15. Macaragna (pronounced mah-gah-RAHN-yah). Ok. I THINK the first part of the word is from the Italian word "amaca," which means "hammock;" and also in Italian, "ragna" is a "spider." So...the "hammock of a spider," or:
n. cobwebs, spiderwebs, dust, dirt. Example: For Christ's sake, clean that lampshade; it's covered in macaragna! (Funny story: When the Macarena
song/dance came out, it spread like wildfire. My grandmom was watching TV one day and heard the song and said, "Che cazzo? They made a song about macaragna? PU."

16. Sporcaccione (pronounced spork-a-CHONE). Derived from the word "sporco," which means dirty or unclean. "Sporcaccione" can also mean disgusting. "Vecchio sporcaccione" means a dirty old man. (Again, notice the "own" sound at the end.)
n. A very messy, dirty, unclean person or thing. Example: Hey! Sporcaccione! Clean your room; it looks like a zazzeri (see below for zazzeri)!

17. Zazzeri (pronounced ZAT-zer-ee). Not sure what this is from. I have a feeling that this might have been a person's last name. A very commonly used word when I was a kid. Other words in this lexicon often used in conjunction with zazzeri: skeeve, picciagatti, magaragna.
n. a disaster area or pigsty. A messy, unkempt, unclean place. Example: I hate it when you go over her house to play. It's a zazzeri in there. I skeeve.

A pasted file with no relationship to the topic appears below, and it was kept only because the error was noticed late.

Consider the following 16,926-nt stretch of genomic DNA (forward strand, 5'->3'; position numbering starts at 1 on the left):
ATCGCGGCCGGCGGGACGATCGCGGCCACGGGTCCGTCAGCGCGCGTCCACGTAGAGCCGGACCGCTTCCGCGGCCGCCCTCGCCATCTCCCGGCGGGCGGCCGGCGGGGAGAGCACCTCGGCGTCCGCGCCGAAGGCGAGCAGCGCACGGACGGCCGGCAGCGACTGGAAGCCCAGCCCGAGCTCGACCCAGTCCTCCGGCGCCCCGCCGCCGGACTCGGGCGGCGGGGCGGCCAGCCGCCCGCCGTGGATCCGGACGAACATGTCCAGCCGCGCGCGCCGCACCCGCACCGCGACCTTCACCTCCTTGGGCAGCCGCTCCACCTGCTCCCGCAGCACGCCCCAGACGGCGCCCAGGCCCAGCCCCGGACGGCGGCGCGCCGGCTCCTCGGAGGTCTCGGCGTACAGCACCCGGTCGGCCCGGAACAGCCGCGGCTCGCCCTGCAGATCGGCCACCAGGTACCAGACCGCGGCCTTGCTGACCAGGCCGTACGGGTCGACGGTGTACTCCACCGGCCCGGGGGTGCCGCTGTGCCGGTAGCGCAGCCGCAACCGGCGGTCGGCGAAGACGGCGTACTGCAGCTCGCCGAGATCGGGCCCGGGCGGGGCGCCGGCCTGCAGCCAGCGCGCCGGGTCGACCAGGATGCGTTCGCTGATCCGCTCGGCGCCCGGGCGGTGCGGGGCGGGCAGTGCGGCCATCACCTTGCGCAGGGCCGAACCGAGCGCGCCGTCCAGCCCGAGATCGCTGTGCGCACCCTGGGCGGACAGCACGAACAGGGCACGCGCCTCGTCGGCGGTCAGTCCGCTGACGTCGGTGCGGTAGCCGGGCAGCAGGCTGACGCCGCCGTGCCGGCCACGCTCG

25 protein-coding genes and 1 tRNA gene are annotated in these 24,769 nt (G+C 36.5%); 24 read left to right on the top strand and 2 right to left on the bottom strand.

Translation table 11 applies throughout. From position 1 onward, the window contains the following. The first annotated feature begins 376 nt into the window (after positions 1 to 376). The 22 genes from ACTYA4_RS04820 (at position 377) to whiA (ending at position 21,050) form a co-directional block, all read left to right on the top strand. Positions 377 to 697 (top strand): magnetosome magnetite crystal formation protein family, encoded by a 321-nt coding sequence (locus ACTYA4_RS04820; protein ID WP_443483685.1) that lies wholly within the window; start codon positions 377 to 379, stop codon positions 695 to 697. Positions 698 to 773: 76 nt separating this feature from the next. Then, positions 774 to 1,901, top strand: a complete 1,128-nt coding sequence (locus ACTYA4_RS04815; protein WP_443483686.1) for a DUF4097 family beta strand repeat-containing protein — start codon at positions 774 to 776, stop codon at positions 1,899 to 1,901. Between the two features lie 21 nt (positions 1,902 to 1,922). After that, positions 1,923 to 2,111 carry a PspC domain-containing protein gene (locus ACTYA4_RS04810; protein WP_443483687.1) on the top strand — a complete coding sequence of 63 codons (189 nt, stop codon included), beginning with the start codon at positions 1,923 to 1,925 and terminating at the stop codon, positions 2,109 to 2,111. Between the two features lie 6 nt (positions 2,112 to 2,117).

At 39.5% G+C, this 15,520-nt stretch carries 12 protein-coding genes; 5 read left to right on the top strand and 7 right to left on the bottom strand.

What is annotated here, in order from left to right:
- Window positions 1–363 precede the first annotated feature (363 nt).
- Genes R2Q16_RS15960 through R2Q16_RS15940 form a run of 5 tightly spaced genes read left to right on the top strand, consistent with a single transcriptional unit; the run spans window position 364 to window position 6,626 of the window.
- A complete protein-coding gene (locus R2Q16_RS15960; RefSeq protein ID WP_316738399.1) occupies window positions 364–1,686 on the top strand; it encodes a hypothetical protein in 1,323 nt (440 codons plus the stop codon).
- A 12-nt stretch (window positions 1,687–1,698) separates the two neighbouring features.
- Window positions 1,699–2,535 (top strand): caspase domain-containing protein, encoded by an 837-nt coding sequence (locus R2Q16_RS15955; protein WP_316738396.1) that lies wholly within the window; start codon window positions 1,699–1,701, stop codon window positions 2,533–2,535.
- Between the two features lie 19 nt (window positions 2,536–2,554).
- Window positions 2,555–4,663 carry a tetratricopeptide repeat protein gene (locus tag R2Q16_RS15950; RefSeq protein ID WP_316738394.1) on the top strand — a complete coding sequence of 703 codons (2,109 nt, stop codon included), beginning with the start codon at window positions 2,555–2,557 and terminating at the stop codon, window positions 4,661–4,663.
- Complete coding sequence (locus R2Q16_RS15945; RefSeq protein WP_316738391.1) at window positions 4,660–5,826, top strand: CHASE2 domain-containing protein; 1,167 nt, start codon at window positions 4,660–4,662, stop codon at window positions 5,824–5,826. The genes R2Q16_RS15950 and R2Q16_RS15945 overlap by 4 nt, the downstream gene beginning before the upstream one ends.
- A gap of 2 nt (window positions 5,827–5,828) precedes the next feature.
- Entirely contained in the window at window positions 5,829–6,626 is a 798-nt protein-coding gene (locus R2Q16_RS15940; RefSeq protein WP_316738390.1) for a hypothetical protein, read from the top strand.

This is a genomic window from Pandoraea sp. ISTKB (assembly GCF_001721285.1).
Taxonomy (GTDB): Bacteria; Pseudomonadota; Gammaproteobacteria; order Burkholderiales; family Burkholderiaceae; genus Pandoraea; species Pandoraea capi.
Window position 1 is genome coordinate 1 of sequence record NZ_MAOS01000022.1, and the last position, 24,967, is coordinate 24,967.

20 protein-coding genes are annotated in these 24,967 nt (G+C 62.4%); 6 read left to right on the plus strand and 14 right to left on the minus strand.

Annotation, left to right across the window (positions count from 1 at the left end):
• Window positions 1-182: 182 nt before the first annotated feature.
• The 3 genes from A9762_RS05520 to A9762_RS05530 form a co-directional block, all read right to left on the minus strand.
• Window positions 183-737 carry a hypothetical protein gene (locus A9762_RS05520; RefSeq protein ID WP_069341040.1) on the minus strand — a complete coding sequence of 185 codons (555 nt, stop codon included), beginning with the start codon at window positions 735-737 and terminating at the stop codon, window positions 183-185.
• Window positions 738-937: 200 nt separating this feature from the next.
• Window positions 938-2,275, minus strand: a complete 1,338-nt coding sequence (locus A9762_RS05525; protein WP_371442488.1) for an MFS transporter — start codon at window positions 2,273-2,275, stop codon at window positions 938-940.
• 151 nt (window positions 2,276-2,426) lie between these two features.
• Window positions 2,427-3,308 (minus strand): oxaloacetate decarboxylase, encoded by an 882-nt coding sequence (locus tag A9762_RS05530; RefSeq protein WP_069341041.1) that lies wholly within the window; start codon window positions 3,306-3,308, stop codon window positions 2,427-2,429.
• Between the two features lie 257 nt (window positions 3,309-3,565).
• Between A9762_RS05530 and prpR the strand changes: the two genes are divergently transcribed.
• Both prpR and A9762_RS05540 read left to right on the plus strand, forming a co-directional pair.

18. Stunare (pronounced stew-NOD) No clue. Also used regularly!
n. or adj. a person or state-of-being that is confused, muddled, forgetful. Also used to mean dizzy, off-balance, mentally foggy. Example: I'm so stunare that I forgot to turn the iron off again!

19. Sfacciato (pronuonced sfa-CHODD). In Italian, sfacciato means "cheeky, brazen, blatant, brash." I grew up with it meaning...
adj. Aloof, uncommunicative, stoic. Example: I don't know how to talk to him, he's so sfacciato all the time."

20. Moppine (pronounced mah-PEEN). A total dialect word. It's got to be some connection to mop. But I don't understand how or why.
n. Dishcloth, dishtowel, or cleaning rag. Example: Here, take this moppine and wipe the crumbs off the table.

21. Agita (pronounced AH-jih-da). Taken from the Italian, "
agitare," which means "to agitate." Great word. Said on a daily basis.
n. Hearburn, indigestion, acid-reflux, upset stomach. Basically any stomach or digestion problem. Example: Oh I shouldn't have eaten that 4th piece of pizza. Now I have the worst agita.

22. Americano
(pronounced mit-eh-GAHN). Used constantly. Todd is a total "Americano." Also? You really HAVE to pronounce this the way I indicated: mit-eh-GAHN. Really.
or adj. Basically anyone or anything non-Italian. Or something done in a non-Italian way. Example: UGH, only americanos drink milk with their dinner. Another example, this time as an adjective: MAYO ON A HOAGIE??? HOW AMERICANO!

23. Chiacchierone (pronounced kyah-kyah-RONE) Another real Italian word meaning "blow-hard, big talker, chatterbox, windbag, big mouth." And that's how we used it too.
Example: You're such a
chiacchierone; once you get starting talking, you never shut up.

24. Cattivo (pronounced kah-TEEVE) Italian for "bad, wicked, naughty." In my family, cattivo was often preceded by come (pronounced like "coma"), which means "how." I can still hear my grandmother now saying, "Come cattivo!" (How bad!) Probably about somebody's kid.